Tomatillo Salsa: an intro to canning

I want to introduce my lovely readers to the concept of canning, which is not nearly as difficult as everyone makes it sound. All you need is a large pot, some mason jars, and a lot of something you want to preserve. It's a great way to save those end of season vegetables for use later. Even if you don't have a garden, you can get a lot of awesome things at the farmers market and make things just because they sound delicious.

First, this recipe (and most of my canning recipes) comes from the Ball Home Preserving book. It's awesome and gives really great advice

There are a few things to know about canning:

FIRST, boil the jars, lids and bands before adding anything to them. This sanitizes them and prevents the jars from breaking when you add hot liquid. The book says you don't need to fully boil them, but what can it hurt?

SECOND, pay attention to the time. It won't make much of a difference with salsa, but with jam or pickled vegetables cooking time is very important

THIRD, hot jars should never be placed directly on a surface like the kitchen counter. The temperature difference can cause the glass to break. Always place hot jars on a kitchen towel

FOURTH, if the button is still up the next day (the button that makes the popping noise on the lid) then it did not seal properly. It won't have the shelf life of normal canned goods.

The most important thing: be very careful when taking jars out of the water. I use a combination of tongs and a large spoon to put jars in and out of the pot, but I've dropped/broken jars before that way. It can be tricky, but they do sell jar lifters, if you are interested in that

And now salsa recipe

Tomatillo Salsa (makes four 8 oz jars)


  • 5 1/2 cups chopped cored husked tomatillos
  • 1 cup chopped onion
  • 1 cup chopped seeded green chili peppers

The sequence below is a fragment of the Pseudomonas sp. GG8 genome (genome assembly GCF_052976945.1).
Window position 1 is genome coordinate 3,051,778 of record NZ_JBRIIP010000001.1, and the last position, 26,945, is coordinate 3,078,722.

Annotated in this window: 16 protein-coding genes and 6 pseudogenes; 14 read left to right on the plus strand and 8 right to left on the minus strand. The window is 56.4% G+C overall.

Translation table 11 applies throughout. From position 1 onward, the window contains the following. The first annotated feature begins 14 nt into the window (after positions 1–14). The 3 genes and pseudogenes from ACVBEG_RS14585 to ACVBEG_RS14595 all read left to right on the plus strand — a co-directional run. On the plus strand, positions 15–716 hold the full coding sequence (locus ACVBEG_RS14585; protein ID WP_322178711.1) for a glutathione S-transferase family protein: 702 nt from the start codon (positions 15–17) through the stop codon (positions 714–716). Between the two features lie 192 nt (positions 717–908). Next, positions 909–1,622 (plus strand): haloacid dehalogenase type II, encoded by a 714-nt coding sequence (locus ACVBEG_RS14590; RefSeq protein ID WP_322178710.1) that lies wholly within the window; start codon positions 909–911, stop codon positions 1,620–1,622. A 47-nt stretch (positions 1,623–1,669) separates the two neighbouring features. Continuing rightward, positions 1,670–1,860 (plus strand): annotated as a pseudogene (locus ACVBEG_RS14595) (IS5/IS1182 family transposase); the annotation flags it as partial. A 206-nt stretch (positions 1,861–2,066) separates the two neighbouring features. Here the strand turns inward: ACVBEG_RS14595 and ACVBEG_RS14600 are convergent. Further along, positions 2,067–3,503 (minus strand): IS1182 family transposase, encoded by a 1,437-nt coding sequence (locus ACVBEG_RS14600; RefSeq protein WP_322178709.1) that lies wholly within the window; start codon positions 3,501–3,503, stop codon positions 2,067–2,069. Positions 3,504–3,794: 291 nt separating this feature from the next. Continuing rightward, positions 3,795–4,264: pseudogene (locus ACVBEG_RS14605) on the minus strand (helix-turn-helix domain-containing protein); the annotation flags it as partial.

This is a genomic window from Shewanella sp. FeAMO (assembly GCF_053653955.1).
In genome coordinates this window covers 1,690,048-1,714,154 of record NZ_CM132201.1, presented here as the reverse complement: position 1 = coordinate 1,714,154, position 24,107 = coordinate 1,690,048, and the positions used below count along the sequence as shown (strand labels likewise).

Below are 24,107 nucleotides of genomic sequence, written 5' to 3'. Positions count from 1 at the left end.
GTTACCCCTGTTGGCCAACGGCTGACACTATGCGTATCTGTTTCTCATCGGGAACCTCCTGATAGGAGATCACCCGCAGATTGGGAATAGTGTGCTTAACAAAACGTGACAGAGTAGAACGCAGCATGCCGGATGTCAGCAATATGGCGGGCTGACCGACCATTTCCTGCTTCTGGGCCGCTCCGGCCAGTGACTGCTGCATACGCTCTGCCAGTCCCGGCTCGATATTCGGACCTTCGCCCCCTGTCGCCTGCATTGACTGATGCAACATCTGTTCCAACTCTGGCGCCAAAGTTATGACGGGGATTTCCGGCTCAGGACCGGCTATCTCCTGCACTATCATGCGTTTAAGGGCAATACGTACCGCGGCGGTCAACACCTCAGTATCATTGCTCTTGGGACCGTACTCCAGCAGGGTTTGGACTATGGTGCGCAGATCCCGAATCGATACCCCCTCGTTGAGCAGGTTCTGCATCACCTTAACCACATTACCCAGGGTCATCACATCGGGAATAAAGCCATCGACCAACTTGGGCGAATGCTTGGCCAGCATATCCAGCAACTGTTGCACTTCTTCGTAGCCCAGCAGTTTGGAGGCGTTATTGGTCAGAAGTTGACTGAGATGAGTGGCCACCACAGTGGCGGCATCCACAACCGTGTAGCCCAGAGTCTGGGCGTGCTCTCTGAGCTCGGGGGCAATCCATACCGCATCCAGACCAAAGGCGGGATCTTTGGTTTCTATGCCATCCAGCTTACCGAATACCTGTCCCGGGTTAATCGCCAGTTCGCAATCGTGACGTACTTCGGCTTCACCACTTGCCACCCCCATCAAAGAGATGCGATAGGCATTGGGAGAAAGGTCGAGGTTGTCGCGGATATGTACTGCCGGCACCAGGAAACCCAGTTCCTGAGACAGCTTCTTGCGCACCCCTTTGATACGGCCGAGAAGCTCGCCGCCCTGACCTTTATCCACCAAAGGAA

• 1/2 cup white vinegar
  • 4 tbsp lime juice
  • 4 cloves garlic
  • 2 Tbsp finely chopped cilantro
  • 2 tsp ground cumin
  • 1/2 tsp salt
  • 1/2 tsp hot pepper flakes


  1. Prepare canner lids and jars. Place jars in a pot filled with room temperature water and bring to a boil. Boil the lids and bands separately in a small pot so they are easier to remove. This prevents jars from breaking when the hot liquid is introduced. Carefully remove jars from water after your salsa has finished cooking.
  2. Combine tomatillos, onion, chili peppers, vinegar, lime juice, garlic, cilantro, cumin, salt and hot pepper flakes. Bring to boil while stirring constantly, reduce heat, and simmer for 10 minutes
  3. Carefully remove jars from the water to place on a kitchen towel (also prevents breakage) and fill with salsa, leaving half an inch of headspace at the top. Take a popsicle stick and move it along the edges of the jar to get rid of any air bubbles. Adjust headspace accordingly.
  4. Wipe rims of jars, center lids, and screw on bands until they are fingertip tight. Carefully place them back in the boiling water (I use tongs and a large spoon), making sure the water covers the jars by at least 1 inch.  Place a lid on the pot and boil jars for 15 minutes. Turn off the heat, remove lid and leave jars another 5 minutes.
  5. Remove jars from water and leave untouched for at least 12 hours to make sure the lids seal properly. Check the next day to make sure that button is down to know it has sealed properly.

Note: The salsa will taste very sour at first, but it mellows out given time in the jar and chilled in the refrigerator. I added a little honey and more salt while it boiled to counterbalance the sour flavor. It made a spicy, slightly sweet and sour salsa, which I really liked even though it was a little different.